Neighbors, friends, and advocates for the family of Amilcar Perez Lopez marked the anniversary of his shooting by San Francisco police officers on Friday with a march from Folsom and 24th streets to Mission Police Station.
“We’re not going to stop until we have justice for Amilcar,” said pastor Michael McBride at a memorial before the march. “My tradition says that God did not give us fear, but the power of love and a made-up mind.”
Supervisor David Campos compared himself to Perez Lopez, noting that they both immigrated from Guatemala, and criticized the mayor for not acknowledging Perez Lopez’s shooting.
“It’s very clear to me that someone like me could have been the victim of what happened,” Campos said. “To this day I don’t think that Mayor Lee has ever uttered the name of Amilcar.”
Adriana Camarena, an organizer with the Justice for Alex Nieto coalition, lived across from Perez Lopez on Folsom Street.
“I am, was, a neighbor of Amilcar,” she said. She noted that organizing with other families who had lost loved ones to police shootings had shaped her activism in Perez Lopez’s case. “When Amilcar was killed we organized. One of our biggest lessons was to do our own research.”
She invited those assembled to “divest from police” – to try to handle crises within the local community, rather than getting law enforcement involved.
“Don’t call the police on your neighbors,” Camarena said.
Francisco Herrera, a musician and organizer as well as a recent mayoral candidate, spoke to Perez Lopez’s strength in an attempt to dismiss the narrative that paints minorities as hapless victims.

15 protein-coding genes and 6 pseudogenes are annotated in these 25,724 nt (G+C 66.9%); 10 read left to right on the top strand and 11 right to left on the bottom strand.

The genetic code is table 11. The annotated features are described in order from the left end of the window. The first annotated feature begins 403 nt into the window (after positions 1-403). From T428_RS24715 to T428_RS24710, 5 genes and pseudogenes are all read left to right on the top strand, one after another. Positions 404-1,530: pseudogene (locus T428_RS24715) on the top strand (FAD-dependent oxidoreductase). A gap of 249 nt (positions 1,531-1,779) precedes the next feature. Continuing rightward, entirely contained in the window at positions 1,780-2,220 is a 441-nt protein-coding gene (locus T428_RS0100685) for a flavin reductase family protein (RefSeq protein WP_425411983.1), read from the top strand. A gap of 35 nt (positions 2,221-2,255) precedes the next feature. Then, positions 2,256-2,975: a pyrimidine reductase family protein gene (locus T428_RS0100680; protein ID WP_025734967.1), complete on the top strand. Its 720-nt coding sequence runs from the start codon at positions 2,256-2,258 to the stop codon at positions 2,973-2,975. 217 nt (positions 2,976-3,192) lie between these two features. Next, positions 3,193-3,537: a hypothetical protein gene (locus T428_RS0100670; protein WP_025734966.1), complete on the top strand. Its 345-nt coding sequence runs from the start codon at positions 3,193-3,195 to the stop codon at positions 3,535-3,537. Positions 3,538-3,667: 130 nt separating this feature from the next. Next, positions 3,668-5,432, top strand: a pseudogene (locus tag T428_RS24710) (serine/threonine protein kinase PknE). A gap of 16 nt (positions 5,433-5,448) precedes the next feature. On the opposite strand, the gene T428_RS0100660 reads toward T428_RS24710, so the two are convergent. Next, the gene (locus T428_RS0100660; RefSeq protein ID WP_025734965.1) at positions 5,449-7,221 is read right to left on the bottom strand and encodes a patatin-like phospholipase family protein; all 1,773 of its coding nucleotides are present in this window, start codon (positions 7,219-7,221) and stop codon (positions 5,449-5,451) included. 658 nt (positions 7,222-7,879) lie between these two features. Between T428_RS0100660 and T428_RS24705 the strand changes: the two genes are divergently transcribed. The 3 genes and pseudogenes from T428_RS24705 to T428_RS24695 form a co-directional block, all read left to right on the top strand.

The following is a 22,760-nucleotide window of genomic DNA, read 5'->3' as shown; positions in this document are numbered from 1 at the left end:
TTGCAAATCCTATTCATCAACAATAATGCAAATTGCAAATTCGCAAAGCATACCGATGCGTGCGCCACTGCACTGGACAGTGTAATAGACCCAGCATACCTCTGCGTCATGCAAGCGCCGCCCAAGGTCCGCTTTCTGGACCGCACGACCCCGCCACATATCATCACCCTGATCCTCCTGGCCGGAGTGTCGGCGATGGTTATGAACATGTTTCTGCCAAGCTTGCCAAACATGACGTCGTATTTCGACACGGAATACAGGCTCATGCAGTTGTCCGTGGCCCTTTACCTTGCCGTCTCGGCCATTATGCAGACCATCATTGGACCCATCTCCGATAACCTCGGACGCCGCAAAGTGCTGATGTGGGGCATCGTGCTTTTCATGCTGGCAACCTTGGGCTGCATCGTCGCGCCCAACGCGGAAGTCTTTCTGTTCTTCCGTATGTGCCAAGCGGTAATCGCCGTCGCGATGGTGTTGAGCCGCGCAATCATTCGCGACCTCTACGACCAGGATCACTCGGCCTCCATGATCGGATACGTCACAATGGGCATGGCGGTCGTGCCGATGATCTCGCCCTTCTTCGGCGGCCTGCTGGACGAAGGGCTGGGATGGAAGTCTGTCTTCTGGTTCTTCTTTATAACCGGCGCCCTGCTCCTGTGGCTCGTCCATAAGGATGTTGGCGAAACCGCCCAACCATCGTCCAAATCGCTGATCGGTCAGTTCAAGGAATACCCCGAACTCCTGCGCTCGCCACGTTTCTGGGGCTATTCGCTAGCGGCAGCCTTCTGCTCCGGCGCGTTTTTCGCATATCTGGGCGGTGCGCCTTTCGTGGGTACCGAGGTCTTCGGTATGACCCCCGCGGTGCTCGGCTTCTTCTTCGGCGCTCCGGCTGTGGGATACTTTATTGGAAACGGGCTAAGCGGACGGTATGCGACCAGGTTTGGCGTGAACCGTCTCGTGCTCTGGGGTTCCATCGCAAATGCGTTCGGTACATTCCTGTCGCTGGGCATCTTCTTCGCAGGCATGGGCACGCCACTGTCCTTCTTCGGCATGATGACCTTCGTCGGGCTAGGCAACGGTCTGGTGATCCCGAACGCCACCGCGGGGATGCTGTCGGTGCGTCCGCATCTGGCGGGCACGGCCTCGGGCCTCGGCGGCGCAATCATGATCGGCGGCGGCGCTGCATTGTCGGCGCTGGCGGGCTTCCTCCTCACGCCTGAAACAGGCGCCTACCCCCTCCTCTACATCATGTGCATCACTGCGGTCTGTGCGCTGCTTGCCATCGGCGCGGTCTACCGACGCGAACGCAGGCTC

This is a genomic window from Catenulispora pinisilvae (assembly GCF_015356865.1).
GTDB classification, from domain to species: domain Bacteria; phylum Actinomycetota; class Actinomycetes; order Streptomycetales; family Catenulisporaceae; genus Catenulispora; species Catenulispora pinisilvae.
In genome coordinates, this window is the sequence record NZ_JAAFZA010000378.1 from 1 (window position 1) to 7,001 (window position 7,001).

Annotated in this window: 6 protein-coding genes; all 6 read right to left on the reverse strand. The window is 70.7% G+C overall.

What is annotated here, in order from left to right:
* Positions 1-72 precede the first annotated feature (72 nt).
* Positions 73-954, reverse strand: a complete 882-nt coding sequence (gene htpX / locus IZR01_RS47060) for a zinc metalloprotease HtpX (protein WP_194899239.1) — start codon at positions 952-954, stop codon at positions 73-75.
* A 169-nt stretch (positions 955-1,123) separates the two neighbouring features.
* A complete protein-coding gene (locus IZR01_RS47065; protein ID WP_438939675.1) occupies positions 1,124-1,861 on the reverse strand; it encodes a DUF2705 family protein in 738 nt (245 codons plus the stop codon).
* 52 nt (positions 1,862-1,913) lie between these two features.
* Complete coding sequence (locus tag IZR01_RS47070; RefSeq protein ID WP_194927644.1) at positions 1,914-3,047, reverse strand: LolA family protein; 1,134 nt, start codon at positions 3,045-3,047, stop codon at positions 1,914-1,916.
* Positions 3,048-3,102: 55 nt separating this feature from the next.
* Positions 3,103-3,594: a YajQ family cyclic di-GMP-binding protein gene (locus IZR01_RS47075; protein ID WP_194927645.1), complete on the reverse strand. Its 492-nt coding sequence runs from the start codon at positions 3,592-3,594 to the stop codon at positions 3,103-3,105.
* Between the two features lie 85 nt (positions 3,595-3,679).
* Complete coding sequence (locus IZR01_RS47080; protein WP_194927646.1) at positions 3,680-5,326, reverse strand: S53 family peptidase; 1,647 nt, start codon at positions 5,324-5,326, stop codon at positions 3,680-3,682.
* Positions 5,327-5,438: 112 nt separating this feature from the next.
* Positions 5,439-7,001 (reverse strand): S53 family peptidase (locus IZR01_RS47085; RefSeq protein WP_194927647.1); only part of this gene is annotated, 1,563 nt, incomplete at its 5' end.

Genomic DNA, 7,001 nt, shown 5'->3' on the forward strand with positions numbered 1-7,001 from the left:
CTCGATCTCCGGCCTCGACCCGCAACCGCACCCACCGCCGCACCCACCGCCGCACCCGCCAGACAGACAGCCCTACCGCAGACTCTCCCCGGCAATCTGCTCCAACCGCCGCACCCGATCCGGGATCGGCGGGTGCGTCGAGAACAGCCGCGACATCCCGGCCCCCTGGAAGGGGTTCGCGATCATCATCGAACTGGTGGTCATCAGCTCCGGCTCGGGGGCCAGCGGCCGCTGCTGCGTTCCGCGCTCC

“Racism always wants to have us look like the victim,” he said, adding that the money Perez Lopez had sent to his hometown in Guatemala had helped provide electricity to part of the community. Arnoldo Casillas, the lawyer representing Perez Lopez’s family in a civil suit against the city and police chief, said later that Perez Lopez had also sent money for his family to purchase a corn shucking machine, with which they intended to start a business.
The protestors marched west on 24th Street, stopping briefly for dancers to dance in the intersection of 24th and Mission streets before heading north on Valencia toward Mission Police Station.
Once at the station, Casillas adressed the marchers. He asked them to be part of a video to send to Perez Lopez’s family, showing local support for the family’s case.
“I wanted them to know that we haven’t forgotten Amilcar,” Casillas said. “Amilcar ran from the police, they shot him in cold blood….It was a cold blooded murder, there’s no way to look at it other than that.”
The District Attorney is still working on its investigation of the two officers involved in the shooting, Craig Tiffe and Eric Reboli, and it is unclear if criminal charges will be brought. Until the investigation is concluded, Casillas’s case is in a holding pattern.
The marchers adjourned at St. John the Evangelist Church on 15th Street, where Perez Lopez’s funeral had been held, with a blessing and a communal meal.